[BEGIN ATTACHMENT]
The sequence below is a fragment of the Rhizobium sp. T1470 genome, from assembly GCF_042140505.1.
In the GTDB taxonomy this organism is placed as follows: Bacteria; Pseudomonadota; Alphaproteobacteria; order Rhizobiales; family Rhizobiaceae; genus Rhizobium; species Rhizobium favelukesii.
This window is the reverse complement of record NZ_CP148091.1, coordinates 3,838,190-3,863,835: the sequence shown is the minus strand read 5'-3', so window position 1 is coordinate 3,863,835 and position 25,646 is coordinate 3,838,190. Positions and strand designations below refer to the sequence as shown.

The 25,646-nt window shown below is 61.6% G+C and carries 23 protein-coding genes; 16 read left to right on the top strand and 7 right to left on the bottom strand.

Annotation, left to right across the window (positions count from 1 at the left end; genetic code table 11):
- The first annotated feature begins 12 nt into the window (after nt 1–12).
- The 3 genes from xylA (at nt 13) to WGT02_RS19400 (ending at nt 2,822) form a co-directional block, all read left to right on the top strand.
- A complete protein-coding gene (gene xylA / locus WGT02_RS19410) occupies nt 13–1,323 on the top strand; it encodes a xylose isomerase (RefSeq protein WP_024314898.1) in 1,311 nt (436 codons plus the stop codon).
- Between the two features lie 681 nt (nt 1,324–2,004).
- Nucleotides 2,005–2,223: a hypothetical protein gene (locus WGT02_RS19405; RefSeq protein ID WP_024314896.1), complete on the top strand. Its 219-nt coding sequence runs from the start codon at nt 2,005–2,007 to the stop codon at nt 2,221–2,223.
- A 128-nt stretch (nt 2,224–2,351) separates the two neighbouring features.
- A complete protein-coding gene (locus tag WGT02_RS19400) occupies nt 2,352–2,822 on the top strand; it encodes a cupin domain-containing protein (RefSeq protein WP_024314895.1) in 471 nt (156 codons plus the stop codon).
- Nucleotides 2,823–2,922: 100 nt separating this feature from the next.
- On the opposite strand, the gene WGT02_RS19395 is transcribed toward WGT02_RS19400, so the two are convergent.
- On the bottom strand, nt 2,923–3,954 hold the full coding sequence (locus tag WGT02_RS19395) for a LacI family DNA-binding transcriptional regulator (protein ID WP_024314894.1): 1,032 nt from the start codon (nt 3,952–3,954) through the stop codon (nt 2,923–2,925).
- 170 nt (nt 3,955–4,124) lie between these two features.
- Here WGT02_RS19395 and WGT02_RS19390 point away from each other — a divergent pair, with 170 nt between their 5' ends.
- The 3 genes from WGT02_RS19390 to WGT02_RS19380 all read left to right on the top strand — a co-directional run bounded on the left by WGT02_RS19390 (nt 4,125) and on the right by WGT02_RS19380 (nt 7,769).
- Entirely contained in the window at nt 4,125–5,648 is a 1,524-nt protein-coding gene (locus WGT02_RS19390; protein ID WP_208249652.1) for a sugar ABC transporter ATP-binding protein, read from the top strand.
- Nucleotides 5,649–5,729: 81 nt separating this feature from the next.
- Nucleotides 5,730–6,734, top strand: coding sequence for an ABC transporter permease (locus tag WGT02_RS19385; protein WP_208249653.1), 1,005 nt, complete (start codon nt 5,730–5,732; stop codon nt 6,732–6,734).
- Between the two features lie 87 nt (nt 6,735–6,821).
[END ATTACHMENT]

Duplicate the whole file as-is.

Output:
The sequence below is a fragment of the Rhizobium sp. T1470 genome, from assembly GCF_042140505.1.
In the GTDB taxonomy this organism is placed as follows: Bacteria; Pseudomonadota; Alphaproteobacteria; order Rhizobiales; family Rhizobiaceae; genus Rhizobium; species Rhizobium favelukesii.
This window is the reverse complement of record NZ_CP148091.1, coordinates 3,838,190-3,863,835: the sequence shown is the minus strand read 5'-3', so window position 1 is coordinate 3,863,835 and position 25,646 is coordinate 3,838,190. Positions and strand designations below refer to the sequence as shown.

The 25,646-nt window shown below is 61.6% G+C and carries 23 protein-coding genes; 16 read left to right on the top strand and 7 right to left on the bottom strand.

Annotation, left to right across the window (positions count from 1 at the left end; genetic code table 11):
- The first annotated feature begins 12 nt into the window (after nt 1–12).
- The 3 genes from xylA (at nt 13) to WGT02_RS19400 (ending at nt 2,822) form a co-directional block, all read left to right on the top strand.
- A complete protein-coding gene (gene xylA / locus WGT02_RS19410) occupies nt 13–1,323 on the top strand; it encodes a xylose isomerase (RefSeq protein WP_024314898.1) in 1,311 nt (436 codons plus the stop codon).
- Between the two features lie 681 nt (nt 1,324–2,004).
- Nucleotides 2,005–2,223: a hypothetical protein gene (locus WGT02_RS19405; RefSeq protein ID WP_024314896.1), complete on the top strand. Its 219-nt coding sequence runs from the start codon at nt 2,005–2,007 to the stop codon at nt 2,221–2,223.
- A 128-nt stretch (nt 2,224–2,351) separates the two neighbouring features.
- A complete protein-coding gene (locus tag WGT02_RS19400) occupies nt 2,352–2,822 on the top strand; it encodes a cupin domain-containing protein (RefSeq protein WP_024314895.1) in 471 nt (156 codons plus the stop codon).
- Nucleotides 2,823–2,922: 100 nt separating this feature from the next.
- On the opposite strand, the gene WGT02_RS19395 is transcribed toward WGT02_RS19400, so the two are convergent.
- On the bottom strand, nt 2,923–3,954 hold the full coding sequence (locus tag WGT02_RS19395) for a LacI family DNA-binding transcriptional regulator (protein ID WP_024314894.1): 1,032 nt from the start codon (nt 3,952–3,954) through the stop codon (nt 2,923–2,925).
- 170 nt (nt 3,955–4,124) lie between these two features.
- Here WGT02_RS19395 and WGT02_RS19390 point away from each other — a divergent pair, with 170 nt between their 5' ends.
- The 3 genes from WGT02_RS19390 to WGT02_RS19380 all read left to right on the top strand — a co-directional run bounded on the left by WGT02_RS19390 (nt 4,125) and on the right by WGT02_RS19380 (nt 7,769).
- Entirely contained in the window at nt 4,125–5,648 is a 1,524-nt protein-coding gene (locus WGT02_RS19390; protein ID WP_208249652.1) for a sugar ABC transporter ATP-binding protein, read from the top strand.
- Nucleotides 5,649–5,729: 81 nt separating this feature from the next.
- Nucleotides 5,730–6,734, top strand: coding sequence for an ABC transporter permease (locus tag WGT02_RS19385; protein WP_208249653.1), 1,005 nt, complete (start codon nt 5,730–5,732; stop codon nt 6,732–6,734).
- Between the two features lie 87 nt (nt 6,735–6,821).